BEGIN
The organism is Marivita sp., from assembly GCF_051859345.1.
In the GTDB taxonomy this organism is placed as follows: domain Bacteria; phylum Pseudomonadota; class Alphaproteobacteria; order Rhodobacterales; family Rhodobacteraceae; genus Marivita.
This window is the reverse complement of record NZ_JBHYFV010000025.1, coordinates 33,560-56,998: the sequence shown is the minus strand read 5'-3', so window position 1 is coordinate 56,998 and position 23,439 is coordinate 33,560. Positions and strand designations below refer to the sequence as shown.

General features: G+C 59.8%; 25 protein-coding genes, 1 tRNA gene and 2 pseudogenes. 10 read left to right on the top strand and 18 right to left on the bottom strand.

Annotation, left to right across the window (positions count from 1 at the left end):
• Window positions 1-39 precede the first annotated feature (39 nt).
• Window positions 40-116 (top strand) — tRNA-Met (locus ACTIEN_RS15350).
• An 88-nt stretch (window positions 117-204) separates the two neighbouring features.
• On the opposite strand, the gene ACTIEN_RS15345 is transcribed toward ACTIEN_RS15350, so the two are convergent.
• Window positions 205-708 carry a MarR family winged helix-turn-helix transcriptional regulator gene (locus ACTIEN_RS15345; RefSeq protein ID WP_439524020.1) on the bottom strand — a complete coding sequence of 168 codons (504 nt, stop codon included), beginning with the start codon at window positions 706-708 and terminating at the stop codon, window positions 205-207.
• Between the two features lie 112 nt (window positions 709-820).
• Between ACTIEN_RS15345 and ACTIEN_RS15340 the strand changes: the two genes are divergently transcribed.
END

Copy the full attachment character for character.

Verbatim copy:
The organism is Marivita sp., from assembly GCF_051859345.1.
In the GTDB taxonomy this organism is placed as follows: domain Bacteria; phylum Pseudomonadota; class Alphaproteobacteria; order Rhodobacterales; family Rhodobacteraceae; genus Marivita.
This window is the reverse complement of record NZ_JBHYFV010000025.1, coordinates 33,560-56,998: the sequence shown is the minus strand read 5'-3', so window position 1 is coordinate 56,998 and position 23,439 is coordinate 33,560. Positions and strand designations below refer to the sequence as shown.

General features: G+C 59.8%; 25 protein-coding genes, 1 tRNA gene and 2 pseudogenes. 10 read left to right on the top strand and 18 right to left on the bottom strand.

Annotation, left to right across the window (positions count from 1 at the left end):
• Window positions 1-39 precede the first annotated feature (39 nt).
• Window positions 40-116 (top strand) — tRNA-Met (locus ACTIEN_RS15350).
• An 88-nt stretch (window positions 117-204) separates the two neighbouring features.
• On the opposite strand, the gene ACTIEN_RS15345 is transcribed toward ACTIEN_RS15350, so the two are convergent.
• Window positions 205-708 carry a MarR family winged helix-turn-helix transcriptional regulator gene (locus ACTIEN_RS15345; RefSeq protein ID WP_439524020.1) on the bottom strand — a complete coding sequence of 168 codons (504 nt, stop codon included), beginning with the start codon at window positions 706-708 and terminating at the stop codon, window positions 205-207.
• Between the two features lie 112 nt (window positions 709-820).
• Between ACTIEN_RS15345 and ACTIEN_RS15340 the strand changes: the two genes are divergently transcribed.